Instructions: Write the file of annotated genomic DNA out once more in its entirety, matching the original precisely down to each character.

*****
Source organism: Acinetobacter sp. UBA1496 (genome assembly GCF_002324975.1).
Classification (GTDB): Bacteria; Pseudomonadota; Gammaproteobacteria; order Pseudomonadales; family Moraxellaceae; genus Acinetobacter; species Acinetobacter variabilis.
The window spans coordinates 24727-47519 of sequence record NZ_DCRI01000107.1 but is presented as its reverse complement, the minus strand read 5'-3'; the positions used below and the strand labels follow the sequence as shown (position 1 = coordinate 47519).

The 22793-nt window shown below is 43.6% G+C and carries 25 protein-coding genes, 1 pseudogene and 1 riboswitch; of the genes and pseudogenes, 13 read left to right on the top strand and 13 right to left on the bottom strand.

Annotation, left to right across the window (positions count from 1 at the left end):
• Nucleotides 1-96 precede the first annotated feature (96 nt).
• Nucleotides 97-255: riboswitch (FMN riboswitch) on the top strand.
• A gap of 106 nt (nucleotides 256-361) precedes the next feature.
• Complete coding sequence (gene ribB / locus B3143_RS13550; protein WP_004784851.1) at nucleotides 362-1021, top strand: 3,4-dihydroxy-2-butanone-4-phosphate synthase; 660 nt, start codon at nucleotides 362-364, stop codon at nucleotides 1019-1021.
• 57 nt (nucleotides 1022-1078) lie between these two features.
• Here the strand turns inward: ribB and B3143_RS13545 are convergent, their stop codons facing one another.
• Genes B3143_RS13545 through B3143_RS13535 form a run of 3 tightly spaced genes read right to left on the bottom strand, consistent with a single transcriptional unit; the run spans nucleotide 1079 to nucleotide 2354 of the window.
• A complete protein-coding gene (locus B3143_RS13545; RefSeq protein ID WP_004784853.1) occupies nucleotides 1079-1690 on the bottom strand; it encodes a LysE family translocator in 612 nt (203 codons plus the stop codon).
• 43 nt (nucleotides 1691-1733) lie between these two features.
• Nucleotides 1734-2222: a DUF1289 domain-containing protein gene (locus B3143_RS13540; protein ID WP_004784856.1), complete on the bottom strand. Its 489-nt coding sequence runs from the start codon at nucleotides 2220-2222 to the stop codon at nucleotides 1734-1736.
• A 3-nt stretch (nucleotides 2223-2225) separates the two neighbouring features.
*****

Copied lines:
Source organism: Acinetobacter sp. UBA1496 (genome assembly GCF_002324975.1).
Classification (GTDB): Bacteria; Pseudomonadota; Gammaproteobacteria; order Pseudomonadales; family Moraxellaceae; genus Acinetobacter; species Acinetobacter variabilis.
The window spans coordinates 24727-47519 of sequence record NZ_DCRI01000107.1 but is presented as its reverse complement, the minus strand read 5'-3'; the positions used below and the strand labels follow the sequence as shown (position 1 = coordinate 47519).

The 22793-nt window shown below is 43.6% G+C and carries 25 protein-coding genes, 1 pseudogene and 1 riboswitch; of the genes and pseudogenes, 13 read left to right on the top strand and 13 right to left on the bottom strand.

Annotation, left to right across the window (positions count from 1 at the left end):
• Nucleotides 1-96 precede the first annotated feature (96 nt).
• Nucleotides 97-255: riboswitch (FMN riboswitch) on the top strand.
• A gap of 106 nt (nucleotides 256-361) precedes the next feature.
• Complete coding sequence (gene ribB / locus B3143_RS13550; protein WP_004784851.1) at nucleotides 362-1021, top strand: 3,4-dihydroxy-2-butanone-4-phosphate synthase; 660 nt, start codon at nucleotides 362-364, stop codon at nucleotides 1019-1021.
• 57 nt (nucleotides 1022-1078) lie between these two features.
• Here the strand turns inward: ribB and B3143_RS13545 are convergent, their stop codons facing one another.
• Genes B3143_RS13545 through B3143_RS13535 form a run of 3 tightly spaced genes read right to left on the bottom strand, consistent with a single transcriptional unit; the run spans nucleotide 1079 to nucleotide 2354 of the window.
• A complete protein-coding gene (locus B3143_RS13545; RefSeq protein ID WP_004784853.1) occupies nucleotides 1079-1690 on the bottom strand; it encodes a LysE family translocator in 612 nt (203 codons plus the stop codon).
• 43 nt (nucleotides 1691-1733) lie between these two features.
• Nucleotides 1734-2222: a DUF1289 domain-containing protein gene (locus B3143_RS13540; protein ID WP_004784856.1), complete on the bottom strand. Its 489-nt coding sequence runs from the start codon at nucleotides 2220-2222 to the stop codon at nucleotides 1734-1736.
• A 3-nt stretch (nucleotides 2223-2225) separates the two neighbouring features.